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A Parent’s Guide: Physiotherapy for Children

by on 05/07/2022 737

In this article, Ms Wan Kun Wong – paediatric physiotherapist at The Lighthouse Therapy Centre – gives us an insightful introduction to physiotherapy for children.

Most people understand why adults need physiotherapy but not many are aware that babies and children need physiotherapy as much as adults do. Even though researchers have found proof that children do heal more quickly from injuries than adults, sometimes, growth spurts place different stresses on children’s musculoskeletal and nervous systems, making them more at risk of growth related injuries, which then requires a physiotherapist to ease the growing pains. Other times, physiotherapy might be needed when children have movement problems due to an illness or disability.

What does a paediatric physiotherapist do?

A paediatric physiotherapist is a well-trained health professional who works with children at various stages in their lives to deal with a wide range of conditions, injuries or developmental concerns that affect the way they move or do their daily activities. They are experts in children’s development, particularly in the development of movement. They see children who are not keeping up with their developmental milestones, children with torticollis (where the head has a preferred side), spine deformity or children with brain lesions and many more.

How is it different from adult physiotherapy?

Paediatric physiotherapists can do the same thing as adult physiotherapists. One of the major differences is taking into consideration that the child is growing, their brain is developing, and their bones and muscles are still growing too. A physiotherapist who works with children should be well-equipped with the knowledge about the growth and developmental delays that are more likely to affect children. For example, a 4-year-old with no underlying medical conditions but has flat feet – a rather common concern from parents – may or may not require physiotherapy treatment. A specialised paediatric physiotherapist should be able to tell the parents what to expect at this age for the feet development of the child and whether treatment is needed.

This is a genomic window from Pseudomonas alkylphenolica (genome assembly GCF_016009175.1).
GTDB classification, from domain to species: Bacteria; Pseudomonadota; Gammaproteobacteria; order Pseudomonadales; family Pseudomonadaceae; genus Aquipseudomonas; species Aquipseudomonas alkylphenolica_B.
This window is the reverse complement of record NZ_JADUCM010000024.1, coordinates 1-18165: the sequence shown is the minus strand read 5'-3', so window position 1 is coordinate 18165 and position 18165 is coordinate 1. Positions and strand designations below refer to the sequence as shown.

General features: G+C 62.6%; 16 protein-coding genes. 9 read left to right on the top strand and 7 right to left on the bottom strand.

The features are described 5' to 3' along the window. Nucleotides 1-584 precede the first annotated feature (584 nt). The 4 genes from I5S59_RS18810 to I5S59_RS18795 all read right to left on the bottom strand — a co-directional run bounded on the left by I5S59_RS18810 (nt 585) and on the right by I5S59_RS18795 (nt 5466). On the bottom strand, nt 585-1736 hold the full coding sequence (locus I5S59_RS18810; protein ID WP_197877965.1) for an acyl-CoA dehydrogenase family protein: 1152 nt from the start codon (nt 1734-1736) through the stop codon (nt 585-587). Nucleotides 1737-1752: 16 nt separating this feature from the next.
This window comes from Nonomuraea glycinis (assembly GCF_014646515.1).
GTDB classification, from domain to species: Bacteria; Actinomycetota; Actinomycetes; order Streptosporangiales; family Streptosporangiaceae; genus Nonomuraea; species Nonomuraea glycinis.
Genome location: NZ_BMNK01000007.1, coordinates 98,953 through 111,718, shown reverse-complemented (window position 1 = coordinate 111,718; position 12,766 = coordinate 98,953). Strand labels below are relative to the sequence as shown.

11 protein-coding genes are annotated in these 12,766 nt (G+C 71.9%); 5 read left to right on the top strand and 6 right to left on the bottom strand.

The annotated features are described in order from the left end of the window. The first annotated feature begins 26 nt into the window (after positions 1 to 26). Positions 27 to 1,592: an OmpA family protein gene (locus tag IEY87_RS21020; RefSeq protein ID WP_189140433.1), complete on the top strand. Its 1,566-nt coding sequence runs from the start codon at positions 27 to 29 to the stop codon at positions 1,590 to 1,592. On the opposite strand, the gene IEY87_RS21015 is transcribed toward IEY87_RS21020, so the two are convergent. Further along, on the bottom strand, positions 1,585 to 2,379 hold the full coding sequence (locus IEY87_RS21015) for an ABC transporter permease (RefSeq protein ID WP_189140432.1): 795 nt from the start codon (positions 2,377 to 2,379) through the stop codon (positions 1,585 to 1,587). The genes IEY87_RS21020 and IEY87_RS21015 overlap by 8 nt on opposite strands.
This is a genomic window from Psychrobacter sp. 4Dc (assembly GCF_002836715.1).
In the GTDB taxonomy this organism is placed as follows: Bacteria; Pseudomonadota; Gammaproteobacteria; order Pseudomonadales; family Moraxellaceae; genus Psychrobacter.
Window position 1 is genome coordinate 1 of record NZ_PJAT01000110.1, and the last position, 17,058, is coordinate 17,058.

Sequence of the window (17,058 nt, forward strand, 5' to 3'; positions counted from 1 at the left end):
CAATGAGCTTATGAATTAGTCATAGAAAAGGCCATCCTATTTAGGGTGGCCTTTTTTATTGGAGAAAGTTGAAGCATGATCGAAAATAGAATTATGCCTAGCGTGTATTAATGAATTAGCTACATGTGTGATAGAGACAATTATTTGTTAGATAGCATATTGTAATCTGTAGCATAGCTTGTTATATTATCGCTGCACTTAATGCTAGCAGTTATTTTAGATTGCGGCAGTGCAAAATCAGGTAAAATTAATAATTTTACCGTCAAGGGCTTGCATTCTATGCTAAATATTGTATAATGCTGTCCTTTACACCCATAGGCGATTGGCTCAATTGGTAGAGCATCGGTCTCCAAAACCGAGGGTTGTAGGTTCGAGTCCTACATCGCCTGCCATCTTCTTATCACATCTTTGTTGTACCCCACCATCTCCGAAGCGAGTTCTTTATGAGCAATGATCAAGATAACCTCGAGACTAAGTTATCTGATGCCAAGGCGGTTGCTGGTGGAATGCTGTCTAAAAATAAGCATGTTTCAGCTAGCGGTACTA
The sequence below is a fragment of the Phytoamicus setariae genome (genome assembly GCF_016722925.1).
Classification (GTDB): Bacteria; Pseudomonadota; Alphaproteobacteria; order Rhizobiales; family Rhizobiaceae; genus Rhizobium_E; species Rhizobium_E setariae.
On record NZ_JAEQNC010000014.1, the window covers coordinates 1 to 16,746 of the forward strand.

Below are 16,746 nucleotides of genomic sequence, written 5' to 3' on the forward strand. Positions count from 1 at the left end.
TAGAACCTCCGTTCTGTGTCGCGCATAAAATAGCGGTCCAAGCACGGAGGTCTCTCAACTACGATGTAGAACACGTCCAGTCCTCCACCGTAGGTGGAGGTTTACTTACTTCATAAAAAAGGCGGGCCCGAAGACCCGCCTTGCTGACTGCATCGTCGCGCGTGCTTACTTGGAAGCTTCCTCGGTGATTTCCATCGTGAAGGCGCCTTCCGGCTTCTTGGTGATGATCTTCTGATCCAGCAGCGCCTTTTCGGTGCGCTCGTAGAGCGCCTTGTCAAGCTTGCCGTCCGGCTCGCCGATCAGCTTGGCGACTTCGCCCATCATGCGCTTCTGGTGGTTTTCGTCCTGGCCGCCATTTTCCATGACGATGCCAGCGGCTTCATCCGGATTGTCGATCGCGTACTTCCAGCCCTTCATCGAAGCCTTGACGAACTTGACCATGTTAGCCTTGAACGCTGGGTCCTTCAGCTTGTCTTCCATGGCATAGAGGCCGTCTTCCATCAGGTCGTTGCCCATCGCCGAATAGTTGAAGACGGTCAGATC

Who can benefit from physiotherapy?

Physiotherapy can benefit babies or children who display delays or deficits in gross motor development, strength and posture, gait, mobility, or those with pain or injuries, such as the following:

  • Delays in achieving motor milestones, e.g., babies who are much slower in learning how to crawl, sit, walk, etc.

  • Abnormal movement patterns, e.g., w-sitting, toe walking, etc.

  • Difficulties in jumping/hopping/ball skills.

  • Frequent falls, poor balance and coordination.

  • Joint, bone or muscle problems that are causing weakness, pain or movement difficulties, e.g., torticollis (head tilted to one side), growth spurt pains, spine deformity, etc.

  • Conditions like Cerebral Palsy, Autism Spectrum Disorder, Down Syndrome, Erb’s Palsy, etc.

What does a paediatric physiotherapy session look like?

Paediatric physiotherapy sessions are designed to address each child’s individual needs. To help the child maximise his/her physical abilities, a physiotherapist would measure the child’s strength and flexibility, analyse how the child moves, identify existing and potential problems, integrate a variety of activities into the treatment plan to improve movement, and provide instructions for home exercises. Some form of play is often incorporated into the sessions to make therapy fun, so that children will remain engaged and motivated to actually make the treatment effective. However, every child’s needs are unique, hence, the treatment programme will be different. It’s best to book a consultation with your therapy centre.

What role can parents play?

While the physiotherapist will always strive to achieve the best outcomes for the child at the therapy centre, there is only so much work that can be done during the designated sessions. Sometimes, the treatment programmes may have a component of exercise that parents or caregivers can implement at home to help the child function at their maximum potential.

How are therapists trained and certified?

To become a physiotherapist in Malaysia, one must have completed a tertiary qualification, such as a Bachelor of Physiotherapy degree or a Diploma in Physiotherapy, and be registered with the Malaysian Allied Health Professions Council to practice. This means clients can rest assured that therapists have met all requirements to work as a physiotherapist in Malaysia.

Are you concerned about your child’s development or physical condition?

The paediatric physiotherapists at The Lighthouse Therapy Centre are specially trained to identify and treat a variety of conditions affecting babies and children. Enquire now!